Rev. James C. Carter, S.J., Distinguished Professor in Experimental Physics
Ph.D. Physics, Virginia Tech, 1994; M.S. Mathematics, Virginia Tech, 1992; M.S. Theoretical Physics, University of Wroclaw, 1987
Prof. Armin Kargol studied physics and mathematics at the University of Wroclaw in Poland and at Virginia Tech. He did postdoctoral work at the Institute for Mathematics and Its Applications at the University of Minnesota in Minneapolis and at Tulane University in New Orleans. Initially, his research was concerned with mathematical foundations of quantum mechanics, including semiclassical and Born-Oppenheimer approximations as well as C*-algebras of operators. Soon after completing his PhD, Prof. Kargol became interested in mathematical modeling of biological processes, in particular transport processes on a cellular level, as well as experimental studies of membrane transport processes. His research now concentrates on nonequilibrium properties of ion channels in cellular membranes. It involves ion channel electrophysiology, numerical simulations, and theoretical analysis of channel gating kinetics. Another area of his interest is the thermodynamics of membrane transport processes. Prof. Kargol leads a Biophysics Lab devoted to patch clamping studies on voltage-gated ion channels. His research group includes several undergraduate student researchers. Go to research page.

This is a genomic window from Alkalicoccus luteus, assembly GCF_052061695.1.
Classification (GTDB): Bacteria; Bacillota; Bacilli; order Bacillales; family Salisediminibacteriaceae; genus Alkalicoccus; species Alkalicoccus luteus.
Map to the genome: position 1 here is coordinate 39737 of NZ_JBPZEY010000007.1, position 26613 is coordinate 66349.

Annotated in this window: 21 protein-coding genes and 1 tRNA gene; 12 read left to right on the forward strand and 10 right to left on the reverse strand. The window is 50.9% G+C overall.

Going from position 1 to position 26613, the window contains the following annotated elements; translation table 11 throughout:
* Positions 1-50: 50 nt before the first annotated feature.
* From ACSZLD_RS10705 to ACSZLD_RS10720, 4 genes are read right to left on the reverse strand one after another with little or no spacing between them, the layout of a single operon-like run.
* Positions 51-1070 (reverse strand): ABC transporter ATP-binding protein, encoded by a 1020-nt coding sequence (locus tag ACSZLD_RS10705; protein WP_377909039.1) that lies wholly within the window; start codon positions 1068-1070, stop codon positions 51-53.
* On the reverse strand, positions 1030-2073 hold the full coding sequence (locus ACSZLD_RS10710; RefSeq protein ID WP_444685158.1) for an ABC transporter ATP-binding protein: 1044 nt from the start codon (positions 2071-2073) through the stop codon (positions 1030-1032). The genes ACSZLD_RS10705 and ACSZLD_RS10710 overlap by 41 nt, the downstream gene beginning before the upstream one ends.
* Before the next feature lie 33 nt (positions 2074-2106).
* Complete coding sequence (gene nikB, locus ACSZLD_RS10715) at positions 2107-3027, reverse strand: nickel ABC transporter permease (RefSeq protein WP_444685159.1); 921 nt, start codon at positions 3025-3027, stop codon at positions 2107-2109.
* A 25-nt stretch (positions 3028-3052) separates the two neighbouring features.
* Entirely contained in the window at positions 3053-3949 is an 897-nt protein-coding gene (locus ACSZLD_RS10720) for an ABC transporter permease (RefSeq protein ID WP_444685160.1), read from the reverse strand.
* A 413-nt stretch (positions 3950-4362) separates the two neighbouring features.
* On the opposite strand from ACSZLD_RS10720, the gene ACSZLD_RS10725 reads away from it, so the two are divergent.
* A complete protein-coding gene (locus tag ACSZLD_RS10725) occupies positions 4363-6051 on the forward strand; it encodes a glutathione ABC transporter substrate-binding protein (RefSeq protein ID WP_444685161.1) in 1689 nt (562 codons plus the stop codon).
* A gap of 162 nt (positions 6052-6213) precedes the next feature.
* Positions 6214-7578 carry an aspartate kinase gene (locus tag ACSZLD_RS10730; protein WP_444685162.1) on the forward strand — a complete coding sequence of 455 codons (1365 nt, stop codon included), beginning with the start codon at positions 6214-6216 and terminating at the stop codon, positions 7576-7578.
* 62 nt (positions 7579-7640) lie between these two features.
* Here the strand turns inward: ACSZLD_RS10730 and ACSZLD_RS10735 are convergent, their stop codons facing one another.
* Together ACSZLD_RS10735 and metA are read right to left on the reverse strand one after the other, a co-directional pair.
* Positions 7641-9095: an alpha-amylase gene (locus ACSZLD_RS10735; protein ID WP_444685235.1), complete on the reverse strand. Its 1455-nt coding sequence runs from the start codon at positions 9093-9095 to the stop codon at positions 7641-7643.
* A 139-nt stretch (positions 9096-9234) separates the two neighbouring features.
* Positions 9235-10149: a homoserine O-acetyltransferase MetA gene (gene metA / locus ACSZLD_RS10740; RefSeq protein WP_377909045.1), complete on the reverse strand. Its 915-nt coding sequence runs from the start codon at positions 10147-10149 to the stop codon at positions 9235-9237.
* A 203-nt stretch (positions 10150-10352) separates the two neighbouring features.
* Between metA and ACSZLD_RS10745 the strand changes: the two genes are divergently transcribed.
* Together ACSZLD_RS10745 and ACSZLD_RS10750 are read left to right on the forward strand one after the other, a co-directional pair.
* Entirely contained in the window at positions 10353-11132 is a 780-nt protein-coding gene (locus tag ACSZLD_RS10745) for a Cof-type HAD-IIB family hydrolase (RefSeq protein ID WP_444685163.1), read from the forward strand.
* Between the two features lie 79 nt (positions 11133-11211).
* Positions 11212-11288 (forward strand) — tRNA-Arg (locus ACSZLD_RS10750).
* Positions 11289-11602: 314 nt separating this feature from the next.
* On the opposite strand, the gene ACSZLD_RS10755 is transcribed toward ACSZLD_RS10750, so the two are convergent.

Prof. Kargol has taught physics in Poland, Cyprus, and at Tulane University in New Orleans. At Loyola University he has been responsible for physics courses for pre-health students and for advanced physics courses for majors.